CD Review: Robbie Harvey – Blowin’ That Old Tin Can
Diving Duck Recordings DDRCD020. CD Review by Adrian Pallant.
A splendidly straight-down-the middle album from trombonist Robbie Harvey, Blowin’ That Old Tin Can celebrates the less-frequent jazz leadership of a particularly lyrical and exciting instrument. With an impressive background – including tutelage by Denis Wick and lead trombonist with NYJO, as well as numerous international awards and high-profile big band appearances – Ronnie Scott’s regular Harvey now releases this fine debut recording. Joining him on an eight-track outing of standards and originals is the wonderfully buoyant team of Alex Garnett (tenor sax), Leon Greening (piano), Tom Farmer or Giorgos Antoniou (double bass), and Steve Brown (drums).
Particularly impressive are the two opening numbers, both penned by Harvey, which suggest a distinctive and promising compositional talent. Blowin’ That Old Tin Can presents a classic, pacy big band-style swing, the trombonist sharing lead duties with tenorist Alex Garnett. With slick soloing throughout and structured punctuation of the relentless drive maintained by bassist Giorgos Antoniou, this is a title track of considerable animation and verve. Following this, smooth ballad You’ll Ask Why glides to the sumptuous-yet-lithe legato of Harvey’s trombone, all upheld by assured piano/bass/drums momentum, Garnett turning in his own sublime improvisation.
Soon due its centenary, Raymond Hubbell’s popular standard, Poor Butterfly, is given a bravely up-tempo feel thanks to the solid bluesy piano work of Leon Greening and shimmering with the joyful, metronomic ride rhythm that Steve Brown delivers with customary panache. Carn Galva iridesces with Brown’s soft cymbals/toms and Greening’s precise high-end keys; muted trombone and low tenor sax providing the rich, smoky extemporisations – a true delight! Cranking up the ‘old tin can’ again, Harvey’s trombone bristles energetically in Alex Garnett’s brisk Delusions of Grandma which almost tumbles over itself in unbridled vivacity. The high jinks of the quintet is palpable here, and credit to Garnett for this rollercoaster winner of a number.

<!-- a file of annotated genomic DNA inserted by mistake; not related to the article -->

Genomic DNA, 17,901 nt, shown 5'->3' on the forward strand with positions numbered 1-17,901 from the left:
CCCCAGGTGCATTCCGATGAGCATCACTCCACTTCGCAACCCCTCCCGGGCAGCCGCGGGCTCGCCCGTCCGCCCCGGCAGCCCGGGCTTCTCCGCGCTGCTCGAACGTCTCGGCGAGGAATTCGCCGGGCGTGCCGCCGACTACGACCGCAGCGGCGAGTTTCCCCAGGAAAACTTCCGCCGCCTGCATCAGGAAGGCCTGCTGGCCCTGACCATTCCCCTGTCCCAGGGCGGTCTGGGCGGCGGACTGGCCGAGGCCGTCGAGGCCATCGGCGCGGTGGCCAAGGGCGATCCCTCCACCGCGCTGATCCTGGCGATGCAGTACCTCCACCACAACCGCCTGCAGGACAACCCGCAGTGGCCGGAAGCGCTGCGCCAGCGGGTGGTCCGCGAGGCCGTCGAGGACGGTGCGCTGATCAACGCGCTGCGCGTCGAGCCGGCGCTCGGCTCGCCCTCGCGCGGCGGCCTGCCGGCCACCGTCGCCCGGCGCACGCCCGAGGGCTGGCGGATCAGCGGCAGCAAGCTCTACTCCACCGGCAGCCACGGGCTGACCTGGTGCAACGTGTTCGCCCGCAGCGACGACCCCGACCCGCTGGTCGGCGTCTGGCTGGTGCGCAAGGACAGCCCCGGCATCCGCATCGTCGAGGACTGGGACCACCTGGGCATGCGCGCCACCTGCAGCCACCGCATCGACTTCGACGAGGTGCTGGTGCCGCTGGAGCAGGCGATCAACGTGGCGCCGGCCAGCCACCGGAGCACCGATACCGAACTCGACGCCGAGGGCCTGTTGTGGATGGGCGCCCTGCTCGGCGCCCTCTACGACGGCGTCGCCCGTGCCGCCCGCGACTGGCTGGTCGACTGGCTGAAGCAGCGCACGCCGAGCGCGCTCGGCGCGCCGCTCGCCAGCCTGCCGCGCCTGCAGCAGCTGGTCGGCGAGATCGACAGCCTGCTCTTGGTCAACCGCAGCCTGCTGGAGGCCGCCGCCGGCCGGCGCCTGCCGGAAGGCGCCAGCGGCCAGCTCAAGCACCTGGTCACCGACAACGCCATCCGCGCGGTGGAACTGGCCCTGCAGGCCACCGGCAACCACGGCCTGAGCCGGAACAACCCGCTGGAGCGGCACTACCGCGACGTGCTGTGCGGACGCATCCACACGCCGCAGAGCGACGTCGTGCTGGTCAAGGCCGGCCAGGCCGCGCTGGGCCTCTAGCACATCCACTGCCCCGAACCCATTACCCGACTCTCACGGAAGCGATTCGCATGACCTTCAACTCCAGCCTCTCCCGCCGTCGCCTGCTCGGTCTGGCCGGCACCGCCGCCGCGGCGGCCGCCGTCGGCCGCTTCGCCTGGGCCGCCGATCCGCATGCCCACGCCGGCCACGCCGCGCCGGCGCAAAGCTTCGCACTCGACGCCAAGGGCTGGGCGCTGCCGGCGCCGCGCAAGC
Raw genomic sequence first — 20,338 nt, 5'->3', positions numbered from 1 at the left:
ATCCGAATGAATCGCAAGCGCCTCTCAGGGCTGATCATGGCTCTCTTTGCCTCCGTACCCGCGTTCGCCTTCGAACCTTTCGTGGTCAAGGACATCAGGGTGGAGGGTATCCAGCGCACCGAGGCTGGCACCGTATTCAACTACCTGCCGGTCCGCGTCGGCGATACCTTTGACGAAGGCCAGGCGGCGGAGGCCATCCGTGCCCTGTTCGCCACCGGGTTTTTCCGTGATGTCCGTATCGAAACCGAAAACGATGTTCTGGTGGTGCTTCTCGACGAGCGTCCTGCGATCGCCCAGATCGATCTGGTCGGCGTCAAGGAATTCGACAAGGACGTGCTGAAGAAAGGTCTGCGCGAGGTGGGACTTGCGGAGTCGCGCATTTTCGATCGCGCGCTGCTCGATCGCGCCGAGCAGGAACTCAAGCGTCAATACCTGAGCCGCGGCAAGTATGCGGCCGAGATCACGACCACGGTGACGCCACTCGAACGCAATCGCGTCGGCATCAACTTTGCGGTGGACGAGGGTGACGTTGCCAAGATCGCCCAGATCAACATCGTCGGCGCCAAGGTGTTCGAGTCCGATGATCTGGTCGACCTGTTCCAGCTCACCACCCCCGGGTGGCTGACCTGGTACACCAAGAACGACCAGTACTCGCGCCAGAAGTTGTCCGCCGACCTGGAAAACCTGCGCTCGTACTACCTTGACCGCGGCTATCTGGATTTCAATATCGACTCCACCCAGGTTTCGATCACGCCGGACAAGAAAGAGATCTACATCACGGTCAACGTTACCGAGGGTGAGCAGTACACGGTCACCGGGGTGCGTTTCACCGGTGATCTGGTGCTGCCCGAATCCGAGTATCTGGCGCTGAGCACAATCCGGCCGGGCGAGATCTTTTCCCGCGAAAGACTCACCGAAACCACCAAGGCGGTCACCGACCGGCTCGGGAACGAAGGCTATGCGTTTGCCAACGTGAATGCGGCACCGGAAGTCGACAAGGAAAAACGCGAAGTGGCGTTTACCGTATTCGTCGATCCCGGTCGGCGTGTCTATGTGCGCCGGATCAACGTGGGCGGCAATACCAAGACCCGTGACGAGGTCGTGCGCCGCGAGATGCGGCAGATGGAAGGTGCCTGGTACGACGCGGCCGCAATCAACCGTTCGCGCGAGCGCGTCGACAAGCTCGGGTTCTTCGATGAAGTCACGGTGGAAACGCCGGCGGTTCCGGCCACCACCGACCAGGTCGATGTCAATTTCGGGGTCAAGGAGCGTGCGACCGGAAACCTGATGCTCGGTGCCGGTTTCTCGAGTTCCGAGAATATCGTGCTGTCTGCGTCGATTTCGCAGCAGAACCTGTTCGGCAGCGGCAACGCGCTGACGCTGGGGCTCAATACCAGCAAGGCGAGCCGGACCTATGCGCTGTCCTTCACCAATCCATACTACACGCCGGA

Opening with strong unison lines, much-covered standard I Should Care relaxes into a pleasingly mid-tempo arrangement, Harvey confirming his aptitude for bright, lissome soloing. In contrast, Ellington’s Tonight I Shall Sleep reveals an exquisite late-nighter, Greening’s pianistic delicacy matching Harvey’s impeccably mellow tone and deftly-mobile technique. Closing with the familiar melody of Baubles, Bangles and Beads (from the musical Kismet), Garnett and Harvey converse concisely over Brown’s bubbling rhythm, Tom Farmer adding solo bass clarity to this chipper curtain call.
For a consummate, feel-good programme of jazz quintet arrangements, fronted by a young trombonist with impassioned feeling for his genre and a glimpse of further compositional delights to come, Blowin’ That Old Tin Can is certainly worth tracking down.